We talk a lot about catastrophic falls on the hub, because they are the stories you hear about the most when it comes to severe ladder injuries. But we can’t forget to teach our people about the hazards they face before they ever step on a ladder. For example, the following story:

OMAHA, Neb. —A man is critically hurt after the ladder he was holding made contact with a live power line.

Emergency crews were called to an apartment building near 108th and Blondo for a report that a man had possibly been electrocuted around 11 a.m. Wednesday.
Witnesses said a couple of men were working on gutters on the building and their ladder fell backward, making contact with a live electric line.

“I turned around and saw a flash, and I saw a ladder that was on the wire and it was kind of sliding along the wire,” said Chris Schnase, a witness.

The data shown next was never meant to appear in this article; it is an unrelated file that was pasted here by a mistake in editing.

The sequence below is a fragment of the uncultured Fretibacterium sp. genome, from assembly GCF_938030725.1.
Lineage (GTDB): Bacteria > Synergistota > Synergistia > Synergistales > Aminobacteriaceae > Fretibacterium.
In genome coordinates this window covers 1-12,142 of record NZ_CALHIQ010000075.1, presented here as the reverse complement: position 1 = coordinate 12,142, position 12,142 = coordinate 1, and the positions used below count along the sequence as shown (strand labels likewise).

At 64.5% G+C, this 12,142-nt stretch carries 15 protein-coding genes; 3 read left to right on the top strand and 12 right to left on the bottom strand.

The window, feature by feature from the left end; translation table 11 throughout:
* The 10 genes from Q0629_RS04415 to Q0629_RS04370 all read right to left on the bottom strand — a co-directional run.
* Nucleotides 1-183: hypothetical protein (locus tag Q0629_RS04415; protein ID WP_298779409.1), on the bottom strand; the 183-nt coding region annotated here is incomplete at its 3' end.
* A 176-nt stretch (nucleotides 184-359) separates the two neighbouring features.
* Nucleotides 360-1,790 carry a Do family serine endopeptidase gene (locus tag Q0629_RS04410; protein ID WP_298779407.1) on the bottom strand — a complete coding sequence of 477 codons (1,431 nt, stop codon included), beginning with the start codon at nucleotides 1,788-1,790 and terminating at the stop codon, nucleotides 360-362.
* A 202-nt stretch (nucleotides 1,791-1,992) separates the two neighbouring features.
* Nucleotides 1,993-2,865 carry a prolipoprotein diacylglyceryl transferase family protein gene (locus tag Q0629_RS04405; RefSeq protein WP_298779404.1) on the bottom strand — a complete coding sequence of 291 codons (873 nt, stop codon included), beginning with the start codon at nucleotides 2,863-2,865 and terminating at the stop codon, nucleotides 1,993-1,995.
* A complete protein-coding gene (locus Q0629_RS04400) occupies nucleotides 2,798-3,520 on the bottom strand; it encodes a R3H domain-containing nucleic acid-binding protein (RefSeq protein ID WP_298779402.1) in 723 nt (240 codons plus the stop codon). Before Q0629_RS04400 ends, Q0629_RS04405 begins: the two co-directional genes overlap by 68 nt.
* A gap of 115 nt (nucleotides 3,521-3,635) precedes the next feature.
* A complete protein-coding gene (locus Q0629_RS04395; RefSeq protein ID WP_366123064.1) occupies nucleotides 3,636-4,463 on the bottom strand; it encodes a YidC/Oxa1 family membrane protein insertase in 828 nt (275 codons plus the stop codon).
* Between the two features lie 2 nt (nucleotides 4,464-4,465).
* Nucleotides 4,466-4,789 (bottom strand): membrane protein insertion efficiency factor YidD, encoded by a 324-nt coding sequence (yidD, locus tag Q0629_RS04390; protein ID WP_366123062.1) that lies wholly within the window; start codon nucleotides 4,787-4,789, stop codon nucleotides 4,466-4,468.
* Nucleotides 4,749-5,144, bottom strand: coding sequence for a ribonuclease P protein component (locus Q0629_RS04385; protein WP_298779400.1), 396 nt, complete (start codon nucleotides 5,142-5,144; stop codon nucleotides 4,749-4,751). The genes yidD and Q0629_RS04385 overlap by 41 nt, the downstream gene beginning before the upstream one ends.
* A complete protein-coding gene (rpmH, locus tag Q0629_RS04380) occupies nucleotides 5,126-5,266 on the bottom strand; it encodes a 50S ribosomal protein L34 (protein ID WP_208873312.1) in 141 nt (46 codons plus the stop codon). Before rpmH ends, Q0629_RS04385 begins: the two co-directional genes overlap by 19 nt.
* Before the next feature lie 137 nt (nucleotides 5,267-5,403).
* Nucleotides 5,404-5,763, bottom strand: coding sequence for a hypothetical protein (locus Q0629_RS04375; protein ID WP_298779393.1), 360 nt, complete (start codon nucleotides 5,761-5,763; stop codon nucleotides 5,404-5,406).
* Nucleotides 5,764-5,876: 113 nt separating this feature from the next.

Officials said 8,000 volts of electricity were going from the line, through the ladder and through the man holding it on the ground.

“It was very scary to see, very scary. He was kind of shaking at first, then hardly not moving at all,” Schnase said.

Medics took the victim, identified by family as Pedro Armendariz, 26, to Alegent Creighton Health Creighton University Medical Center, where he remains in critical condition.

Crews worked to secure the live wire. Witnesses said the line normally hangs 7 to 10 feet from the apartment building.

Read more: http://www.ketv.com/news/local-news/worker-critically-hurt-in-west-omaha/-/9674510/21262158/-/kkra2jz/-/index.html#ixzz2ppz7Q5LV

When you’re out there training your people, please remember to teach them to look up and be aware of overhead power lines! If the line is too close, don’t put the ladder there, or secure the top of the ladder so there’s no way it to tip or slide into a live line. Falls aren’t the only avoidable hazards. Be safe!

Dave